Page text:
Pokemon Go Shiny Pokemon and the Odds of Finding One in the Wild
Trainers, the very first shiny Pokemon in Pokemon Go were introduced in March, 2017, and Trainers around the world got a chance to catch Shiny Magikarp and Shiny Gyarados.
Until today, the game introduced more than 250 shiny Pokemon, and most of the players got a chance to catch more than 100. Some caught less, while some are still thinking that Niantic has something against them and that some accounts have a higher chance to find a shiny Pokemon in the wild. Well, that’s not true as it all comes down to RNG and probability.
A Pokemon Go player from Buffalo, Lvl 38 Team Mystic, made an ‘Actual probability of finding a shiny Pokemon’ research on TSR, explaining what are the chances of finding a shiny Pokemon in the wild.
“The odds of tapping a single Pokemon and encountering a shiny are debatable. Some say it’s 1/256 while others say it’s more like 1/512. I’ll discuss both and I’ll use Makuhita as a reference.
If you tap a Makuhita, the probability of it being shiny is, let’s say, 1/512. Now, this doesn’t mean that tapping 512 Makuhita guarantees a shiny. The probability of finding at least one shiny Makuhita after tapping 512 Makuhita = 1 – the probability of not finding a single shiny Makuhita.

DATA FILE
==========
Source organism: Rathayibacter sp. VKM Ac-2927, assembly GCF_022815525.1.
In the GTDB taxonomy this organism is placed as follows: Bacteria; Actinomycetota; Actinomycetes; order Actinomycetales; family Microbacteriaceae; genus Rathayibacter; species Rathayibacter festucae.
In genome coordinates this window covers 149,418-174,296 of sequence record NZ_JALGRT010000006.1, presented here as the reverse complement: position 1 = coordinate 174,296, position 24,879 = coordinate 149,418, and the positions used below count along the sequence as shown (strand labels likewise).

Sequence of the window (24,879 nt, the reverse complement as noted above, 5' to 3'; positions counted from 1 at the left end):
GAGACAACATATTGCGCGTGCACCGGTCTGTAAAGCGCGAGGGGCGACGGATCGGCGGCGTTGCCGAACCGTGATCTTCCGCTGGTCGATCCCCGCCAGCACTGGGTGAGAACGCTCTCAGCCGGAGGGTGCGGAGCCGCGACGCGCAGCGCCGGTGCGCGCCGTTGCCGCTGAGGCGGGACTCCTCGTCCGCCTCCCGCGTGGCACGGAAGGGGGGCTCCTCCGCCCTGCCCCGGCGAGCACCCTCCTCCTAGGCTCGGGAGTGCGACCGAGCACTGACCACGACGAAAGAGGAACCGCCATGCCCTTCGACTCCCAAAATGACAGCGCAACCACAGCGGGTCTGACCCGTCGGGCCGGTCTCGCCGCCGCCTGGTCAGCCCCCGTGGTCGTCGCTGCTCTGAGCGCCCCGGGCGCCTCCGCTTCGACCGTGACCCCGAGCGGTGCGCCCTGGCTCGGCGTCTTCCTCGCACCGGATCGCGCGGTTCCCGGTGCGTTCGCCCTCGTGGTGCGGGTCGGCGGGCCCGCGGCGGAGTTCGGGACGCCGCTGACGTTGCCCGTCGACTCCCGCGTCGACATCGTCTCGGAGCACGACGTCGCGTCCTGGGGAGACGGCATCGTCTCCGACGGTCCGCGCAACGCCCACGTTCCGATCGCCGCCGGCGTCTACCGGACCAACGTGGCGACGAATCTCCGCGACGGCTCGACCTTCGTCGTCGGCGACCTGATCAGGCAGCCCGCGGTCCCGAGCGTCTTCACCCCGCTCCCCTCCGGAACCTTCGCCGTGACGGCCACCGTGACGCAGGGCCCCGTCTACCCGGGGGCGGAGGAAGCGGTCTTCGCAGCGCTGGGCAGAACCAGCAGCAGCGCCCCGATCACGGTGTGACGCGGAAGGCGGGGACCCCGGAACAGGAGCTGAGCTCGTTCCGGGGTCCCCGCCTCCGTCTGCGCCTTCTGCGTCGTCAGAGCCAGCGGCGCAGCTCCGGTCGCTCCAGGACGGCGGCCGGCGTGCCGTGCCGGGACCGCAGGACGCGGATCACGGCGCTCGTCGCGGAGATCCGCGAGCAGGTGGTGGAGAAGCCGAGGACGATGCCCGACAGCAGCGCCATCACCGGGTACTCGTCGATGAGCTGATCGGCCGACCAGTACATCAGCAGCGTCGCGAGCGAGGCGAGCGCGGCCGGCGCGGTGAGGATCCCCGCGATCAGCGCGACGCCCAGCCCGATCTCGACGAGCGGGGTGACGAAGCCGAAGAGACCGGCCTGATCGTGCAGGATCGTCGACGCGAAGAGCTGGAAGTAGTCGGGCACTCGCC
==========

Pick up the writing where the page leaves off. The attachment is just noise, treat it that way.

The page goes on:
This equals to 1 – (511/512)512 = 0.632 or 63.2% chance. That is less than two third! There is a whopping 36.8% chance you won’t see a single shiny Makuhita after tapping 512 Makuhitas. Similarly, If you tap 1000 Makuhitas, the probability of finding at least one shiny = 1 – (511/512)1000 = 0.8585
That is still a 14.15% chance of not finding a shiny Makuhita after 1000 ‘seen’.
Similarly, If we take the probability of a Pokemon being shiny as 1/256, the probability of not finding a single shiny after: 256 ‘seen’ = 36.72% 512 ‘seen’ = 13.48% 1000 ‘seen’ = 2%.”
It all comes down to random luck because the Shiny Pokemon are very rare and there is no way that one can boost the chance of finding a shiny Pokemon. With that being said, it’s all about RNG and Probability!
For last, all credit goes to ‘our math teacher’ kramer753, and big thanks for letting us use his analysis. Don’t forget to give him an upvote for his hard work!